Texas Employees moves to revamp fixed-income portfolio

The Employees Retirement System of Texas, Austin, is radically revamping its $7 billion fixed-income portfolio, bifurcating strategies into different portfolios with different return expectations.

The reconstruction creates a global credit portfolio, eliminates a large core bond allocation, and will require the hire of credit investment specialists who initially will oversee a portfolio of externally managed assets.

As the ERS staff gains experience and expertise, management of the global credit portfolio will be brought in-house, said Charles Thomas “Tom” Tull, chief investment officer. Between 70% and 75% of the $24.7 billion fund is managed internally now.

The system's board approved a new asset allocation at the end of February which increased the broad bucket of return-seeking assets to 79% of assets from 61% and decreased the allocation to risk reduction/liquidity assets to 21% from 39%.

Mr. Tull said the biggest part of the targeted asset allocation change is the restructuring of fixed-income investments that will increase commitments to a variety of higher risk-higher return global credit strategies and decrease the size of the “safe” liquidity portfolio. The transition plans were presented to the ERS board of trustees on May 21.

The reason for the shift is pretty simple, Mr. Tull said: “We need to get more return from our dollars invested.” The system's actuarial assumed rate of return is 8%, a formidable bogey given predictions for dismal returns from traditional fixed-income strategies, Mr. Tull added.

Fixed income is slotted into each of the wider categories with a reduced overall allocation of 25%, down from 33%, Mr. Tull confirmed. The new global credit portfolio will hold 10% of plan assets, and the rates/liquid portfolio, 15% allocation.

The global credit portfolio will invest 3% of plan assets in high-yield securities, 5% in bank loans and 2% in emerging market debt. The system had already invested $246 million or about 1% of the fixed-income portfolio in a high-yield strategy managed by Fountain Capital Management LLC that has been moved into the global credit bucket.

The rates/liquid portfolio is the legacy of the retirement system's previous fixed-income portfolio, which was entirely invested in traditional core strategies that were internally managed.

The core fixed-income allocation has been eliminated in the fund's new model. All 15% of the new rates allocation will be internally managed in Treasury securities.

Texas ERS' investment team has started to move assets into the new fixed-income structure. As of March 31, the rates portfolio totaled $4.1 billion; the credit portfolio was $550 million; and $2.8 billion was in a transition portfolio.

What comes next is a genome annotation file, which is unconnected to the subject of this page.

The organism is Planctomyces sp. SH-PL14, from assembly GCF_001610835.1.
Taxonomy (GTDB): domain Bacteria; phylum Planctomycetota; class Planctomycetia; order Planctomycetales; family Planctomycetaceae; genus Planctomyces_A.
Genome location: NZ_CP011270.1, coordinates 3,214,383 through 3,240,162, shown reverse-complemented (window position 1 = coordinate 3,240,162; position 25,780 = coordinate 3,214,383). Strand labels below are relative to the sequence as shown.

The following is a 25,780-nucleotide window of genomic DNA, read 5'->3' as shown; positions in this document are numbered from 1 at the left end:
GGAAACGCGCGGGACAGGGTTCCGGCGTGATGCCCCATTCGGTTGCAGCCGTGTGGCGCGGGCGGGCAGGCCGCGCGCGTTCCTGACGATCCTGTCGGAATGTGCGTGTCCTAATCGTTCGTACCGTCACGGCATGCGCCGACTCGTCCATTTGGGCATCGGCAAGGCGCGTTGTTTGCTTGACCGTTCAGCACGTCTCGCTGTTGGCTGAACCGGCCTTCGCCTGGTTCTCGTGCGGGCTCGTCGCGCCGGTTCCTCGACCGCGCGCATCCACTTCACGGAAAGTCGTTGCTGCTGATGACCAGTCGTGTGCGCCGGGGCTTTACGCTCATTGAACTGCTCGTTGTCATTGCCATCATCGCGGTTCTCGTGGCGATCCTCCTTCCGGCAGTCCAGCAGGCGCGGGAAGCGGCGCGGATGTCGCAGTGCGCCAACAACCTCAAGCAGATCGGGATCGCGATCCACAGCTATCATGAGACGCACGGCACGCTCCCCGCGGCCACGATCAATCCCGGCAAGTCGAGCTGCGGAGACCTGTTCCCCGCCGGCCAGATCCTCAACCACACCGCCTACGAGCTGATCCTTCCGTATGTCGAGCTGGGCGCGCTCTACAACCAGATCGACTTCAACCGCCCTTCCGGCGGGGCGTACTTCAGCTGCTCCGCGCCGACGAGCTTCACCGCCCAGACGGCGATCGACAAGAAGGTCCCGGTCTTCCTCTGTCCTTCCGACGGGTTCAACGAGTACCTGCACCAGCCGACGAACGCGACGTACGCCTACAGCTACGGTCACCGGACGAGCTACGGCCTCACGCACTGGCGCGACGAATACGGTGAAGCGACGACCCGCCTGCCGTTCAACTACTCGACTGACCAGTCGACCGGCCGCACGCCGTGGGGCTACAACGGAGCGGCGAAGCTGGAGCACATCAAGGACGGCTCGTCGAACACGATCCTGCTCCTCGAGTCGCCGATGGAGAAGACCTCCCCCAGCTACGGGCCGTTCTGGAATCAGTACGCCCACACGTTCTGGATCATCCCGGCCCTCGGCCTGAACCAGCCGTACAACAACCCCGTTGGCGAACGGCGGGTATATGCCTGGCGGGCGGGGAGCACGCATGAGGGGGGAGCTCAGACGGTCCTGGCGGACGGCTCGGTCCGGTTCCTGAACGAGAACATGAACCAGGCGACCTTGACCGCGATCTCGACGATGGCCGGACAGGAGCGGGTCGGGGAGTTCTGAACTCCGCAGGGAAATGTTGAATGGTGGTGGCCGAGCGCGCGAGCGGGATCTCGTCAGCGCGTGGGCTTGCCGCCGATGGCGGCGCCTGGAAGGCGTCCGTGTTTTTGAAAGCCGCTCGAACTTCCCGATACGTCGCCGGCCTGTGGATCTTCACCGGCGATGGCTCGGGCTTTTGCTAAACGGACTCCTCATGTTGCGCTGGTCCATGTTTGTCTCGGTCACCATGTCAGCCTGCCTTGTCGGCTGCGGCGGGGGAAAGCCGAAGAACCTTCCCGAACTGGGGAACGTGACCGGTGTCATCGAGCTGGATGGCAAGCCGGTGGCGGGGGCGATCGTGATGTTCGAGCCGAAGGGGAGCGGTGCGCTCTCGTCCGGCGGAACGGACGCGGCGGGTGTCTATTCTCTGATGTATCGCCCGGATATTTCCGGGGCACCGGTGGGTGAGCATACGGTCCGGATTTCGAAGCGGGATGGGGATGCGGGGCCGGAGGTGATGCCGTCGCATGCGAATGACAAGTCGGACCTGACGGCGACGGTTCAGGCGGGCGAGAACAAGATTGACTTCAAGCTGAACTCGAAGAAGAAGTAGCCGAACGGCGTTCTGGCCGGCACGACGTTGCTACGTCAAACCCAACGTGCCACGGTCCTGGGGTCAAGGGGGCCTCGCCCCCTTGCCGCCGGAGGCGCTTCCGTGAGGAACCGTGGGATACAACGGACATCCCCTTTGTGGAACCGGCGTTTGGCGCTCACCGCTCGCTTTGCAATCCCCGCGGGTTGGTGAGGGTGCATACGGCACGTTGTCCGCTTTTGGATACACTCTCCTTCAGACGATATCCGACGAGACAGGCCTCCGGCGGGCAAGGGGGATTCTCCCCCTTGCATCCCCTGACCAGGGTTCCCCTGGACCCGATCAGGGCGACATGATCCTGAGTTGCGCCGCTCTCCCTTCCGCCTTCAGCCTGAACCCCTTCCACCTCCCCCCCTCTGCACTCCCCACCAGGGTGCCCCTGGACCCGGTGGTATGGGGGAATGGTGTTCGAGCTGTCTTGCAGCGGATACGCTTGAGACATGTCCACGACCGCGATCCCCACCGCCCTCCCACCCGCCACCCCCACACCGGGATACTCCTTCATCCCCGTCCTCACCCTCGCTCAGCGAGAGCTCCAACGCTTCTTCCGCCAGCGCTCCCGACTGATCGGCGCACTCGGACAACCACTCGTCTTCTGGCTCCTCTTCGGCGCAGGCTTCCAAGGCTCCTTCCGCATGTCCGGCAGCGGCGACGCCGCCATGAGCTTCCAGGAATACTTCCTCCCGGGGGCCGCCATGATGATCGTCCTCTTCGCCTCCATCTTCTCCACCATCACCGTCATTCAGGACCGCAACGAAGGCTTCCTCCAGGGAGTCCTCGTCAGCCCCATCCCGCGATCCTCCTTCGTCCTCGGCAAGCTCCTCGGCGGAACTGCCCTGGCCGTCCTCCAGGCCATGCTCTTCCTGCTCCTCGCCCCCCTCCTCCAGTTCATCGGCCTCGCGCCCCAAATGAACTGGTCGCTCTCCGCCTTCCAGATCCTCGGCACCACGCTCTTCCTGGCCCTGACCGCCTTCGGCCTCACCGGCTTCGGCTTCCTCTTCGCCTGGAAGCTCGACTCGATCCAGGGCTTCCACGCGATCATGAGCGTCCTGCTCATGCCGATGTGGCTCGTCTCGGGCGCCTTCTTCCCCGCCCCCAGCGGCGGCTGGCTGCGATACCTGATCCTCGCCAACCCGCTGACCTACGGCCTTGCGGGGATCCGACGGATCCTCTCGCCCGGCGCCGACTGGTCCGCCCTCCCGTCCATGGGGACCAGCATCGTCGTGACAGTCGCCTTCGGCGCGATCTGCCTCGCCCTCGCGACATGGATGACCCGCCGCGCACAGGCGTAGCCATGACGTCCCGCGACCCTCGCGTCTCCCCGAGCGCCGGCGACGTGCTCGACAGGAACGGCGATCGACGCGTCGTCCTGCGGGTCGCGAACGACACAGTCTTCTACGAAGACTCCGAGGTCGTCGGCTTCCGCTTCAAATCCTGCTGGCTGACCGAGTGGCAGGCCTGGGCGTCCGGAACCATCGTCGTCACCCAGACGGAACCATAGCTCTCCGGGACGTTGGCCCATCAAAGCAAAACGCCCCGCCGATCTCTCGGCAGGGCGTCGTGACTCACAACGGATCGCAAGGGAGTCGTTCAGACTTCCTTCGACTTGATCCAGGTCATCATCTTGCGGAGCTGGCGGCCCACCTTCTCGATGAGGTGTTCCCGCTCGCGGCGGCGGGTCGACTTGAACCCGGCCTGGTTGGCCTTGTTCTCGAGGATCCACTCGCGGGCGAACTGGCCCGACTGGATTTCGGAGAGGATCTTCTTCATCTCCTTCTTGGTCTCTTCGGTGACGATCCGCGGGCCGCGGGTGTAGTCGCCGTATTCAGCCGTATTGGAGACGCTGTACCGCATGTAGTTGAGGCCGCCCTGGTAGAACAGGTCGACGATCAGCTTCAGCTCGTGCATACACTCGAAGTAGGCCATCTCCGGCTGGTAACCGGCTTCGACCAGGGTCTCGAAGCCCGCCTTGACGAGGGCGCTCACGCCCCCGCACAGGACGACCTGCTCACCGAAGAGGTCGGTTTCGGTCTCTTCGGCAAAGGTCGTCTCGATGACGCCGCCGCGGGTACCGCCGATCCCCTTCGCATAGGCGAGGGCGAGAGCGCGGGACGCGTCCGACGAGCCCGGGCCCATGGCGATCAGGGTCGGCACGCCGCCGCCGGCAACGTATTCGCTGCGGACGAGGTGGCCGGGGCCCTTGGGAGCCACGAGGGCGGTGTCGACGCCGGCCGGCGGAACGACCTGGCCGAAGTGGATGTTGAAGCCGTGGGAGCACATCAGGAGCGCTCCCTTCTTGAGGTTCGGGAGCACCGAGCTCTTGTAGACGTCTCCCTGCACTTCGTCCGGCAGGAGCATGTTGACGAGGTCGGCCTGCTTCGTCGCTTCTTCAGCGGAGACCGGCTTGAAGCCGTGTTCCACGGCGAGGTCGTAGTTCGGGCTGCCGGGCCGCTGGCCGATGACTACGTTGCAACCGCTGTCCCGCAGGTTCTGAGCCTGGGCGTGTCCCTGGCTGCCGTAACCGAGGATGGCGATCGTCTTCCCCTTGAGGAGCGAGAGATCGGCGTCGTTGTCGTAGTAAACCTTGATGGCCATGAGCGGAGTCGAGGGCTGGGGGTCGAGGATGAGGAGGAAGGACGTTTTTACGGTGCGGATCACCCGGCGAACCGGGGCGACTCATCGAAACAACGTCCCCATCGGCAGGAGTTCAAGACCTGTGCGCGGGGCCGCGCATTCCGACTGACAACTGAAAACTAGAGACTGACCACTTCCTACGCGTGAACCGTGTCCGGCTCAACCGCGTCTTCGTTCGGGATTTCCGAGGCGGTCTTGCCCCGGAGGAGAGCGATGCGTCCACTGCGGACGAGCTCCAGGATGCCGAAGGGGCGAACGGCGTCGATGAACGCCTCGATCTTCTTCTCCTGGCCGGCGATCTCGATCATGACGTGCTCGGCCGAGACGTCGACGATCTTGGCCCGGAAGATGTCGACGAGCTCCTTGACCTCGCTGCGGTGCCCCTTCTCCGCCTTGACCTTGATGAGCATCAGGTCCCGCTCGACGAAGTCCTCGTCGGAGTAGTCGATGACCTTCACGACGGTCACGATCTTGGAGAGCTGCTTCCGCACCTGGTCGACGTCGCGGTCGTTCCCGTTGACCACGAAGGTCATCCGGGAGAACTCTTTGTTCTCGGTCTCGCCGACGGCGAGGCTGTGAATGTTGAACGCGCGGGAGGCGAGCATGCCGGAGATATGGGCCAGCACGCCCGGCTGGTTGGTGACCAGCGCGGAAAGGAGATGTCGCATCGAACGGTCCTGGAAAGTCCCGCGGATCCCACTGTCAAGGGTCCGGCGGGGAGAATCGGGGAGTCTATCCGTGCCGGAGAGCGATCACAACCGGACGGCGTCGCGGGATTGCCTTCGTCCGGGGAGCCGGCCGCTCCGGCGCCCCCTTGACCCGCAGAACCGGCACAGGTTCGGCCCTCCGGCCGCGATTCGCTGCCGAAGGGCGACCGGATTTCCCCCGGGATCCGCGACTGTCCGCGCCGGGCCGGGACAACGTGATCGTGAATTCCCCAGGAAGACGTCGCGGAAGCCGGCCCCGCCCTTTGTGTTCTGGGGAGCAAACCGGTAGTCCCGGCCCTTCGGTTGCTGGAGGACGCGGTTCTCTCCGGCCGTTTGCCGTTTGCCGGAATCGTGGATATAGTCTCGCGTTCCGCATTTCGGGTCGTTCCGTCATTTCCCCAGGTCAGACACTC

The rates portfolio will be comparatively simple to set up, but the global credit portfolio could take two to three years to become fully functional, Mr. Tull said.

The system's internal infrastructure, including new information technology support, data sources and risk management systems need to be procured and installed.

Simultaneously, Mr. Tull is scouting global credit portfolio managers, veterans “with battle scars from surviving through previous credit crunches. We aren't looking for college recruits or interns for these jobs. On-the-job experience is necessary,” he said. That long market experience will be crucial as ERS begins to manage the credit portfolio internally.

In the meantime, as per ERS' usual practice, the internal credit investment team will select external high-yield, bank loan and emerging market debt money management firms to join a select pool of firms that can be tapped quickly to take advantage of fleeting market opportunities, Mr. Tull said.

There won't be a rush to get all of the $2.5 billion earmarked for the global credit portfolio invested, Mr. Tull stressed, noting “the investment opportunities will depend on various market conditions.”

The investment staff of the Texas fund has an advantage in its “very responsive and informed” board of trustees and investment committee that have granted the staff investment discretion that lets them move assets swiftly in response to market conditions, said Mr. Tull.

Other adjustments to the ERS asset allocation designed to enhance an active tactical investment approach are:

  • the total allocation to global equity rose to 55% from 53%, within which public equity remained at 45% and private equity rose two percentage points to 10%;
  • the real asset allocation rose to 14% of plan assets from 8%, within which real estate increased to 10% from 8%, and a 4% allocation to infrastructure was added; and
  • within the new 10% real estate allocation, 7% is earmarked for private real estate investment, up from 5%, while public real estate investment trusts were maintained at 3%.

The system's new asset allocation is part of the investment team's plan to do “everything we can to be as tactical as possible in constantly changing market,” Mr. Tull said.